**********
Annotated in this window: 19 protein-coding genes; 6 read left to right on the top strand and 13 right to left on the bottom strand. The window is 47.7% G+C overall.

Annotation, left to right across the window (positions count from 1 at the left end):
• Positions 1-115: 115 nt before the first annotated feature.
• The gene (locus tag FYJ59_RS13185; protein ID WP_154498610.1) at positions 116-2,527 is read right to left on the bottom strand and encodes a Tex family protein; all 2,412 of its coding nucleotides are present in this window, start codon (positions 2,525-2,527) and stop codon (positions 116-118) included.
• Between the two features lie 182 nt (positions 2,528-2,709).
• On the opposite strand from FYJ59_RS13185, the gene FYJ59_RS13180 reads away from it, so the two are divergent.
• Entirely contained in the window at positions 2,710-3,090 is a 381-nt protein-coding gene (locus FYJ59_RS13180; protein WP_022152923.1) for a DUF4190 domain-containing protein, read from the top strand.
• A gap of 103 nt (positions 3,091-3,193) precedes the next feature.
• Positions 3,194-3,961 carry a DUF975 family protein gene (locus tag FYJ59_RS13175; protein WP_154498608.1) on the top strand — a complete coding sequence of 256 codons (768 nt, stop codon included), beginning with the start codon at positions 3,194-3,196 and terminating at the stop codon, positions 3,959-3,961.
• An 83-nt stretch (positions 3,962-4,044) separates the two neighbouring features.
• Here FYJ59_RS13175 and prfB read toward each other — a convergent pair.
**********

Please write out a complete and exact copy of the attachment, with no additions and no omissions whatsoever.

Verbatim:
Annotated in this window: 19 protein-coding genes; 6 read left to right on the top strand and 13 right to left on the bottom strand. The window is 47.7% G+C overall.

Annotation, left to right across the window (positions count from 1 at the left end):
• Positions 1-115: 115 nt before the first annotated feature.
• The gene (locus tag FYJ59_RS13185; protein ID WP_154498610.1) at positions 116-2,527 is read right to left on the bottom strand and encodes a Tex family protein; all 2,412 of its coding nucleotides are present in this window, start codon (positions 2,525-2,527) and stop codon (positions 116-118) included.
• Between the two features lie 182 nt (positions 2,528-2,709).
• On the opposite strand from FYJ59_RS13185, the gene FYJ59_RS13180 reads away from it, so the two are divergent.
• Entirely contained in the window at positions 2,710-3,090 is a 381-nt protein-coding gene (locus FYJ59_RS13180; protein WP_022152923.1) for a DUF4190 domain-containing protein, read from the top strand.
• A gap of 103 nt (positions 3,091-3,193) precedes the next feature.
• Positions 3,194-3,961 carry a DUF975 family protein gene (locus tag FYJ59_RS13175; protein WP_154498608.1) on the top strand — a complete coding sequence of 256 codons (768 nt, stop codon included), beginning with the start codon at positions 3,194-3,196 and terminating at the stop codon, positions 3,959-3,961.
• An 83-nt stretch (positions 3,962-4,044) separates the two neighbouring features.
• Here FYJ59_RS13175 and prfB read toward each other — a convergent pair.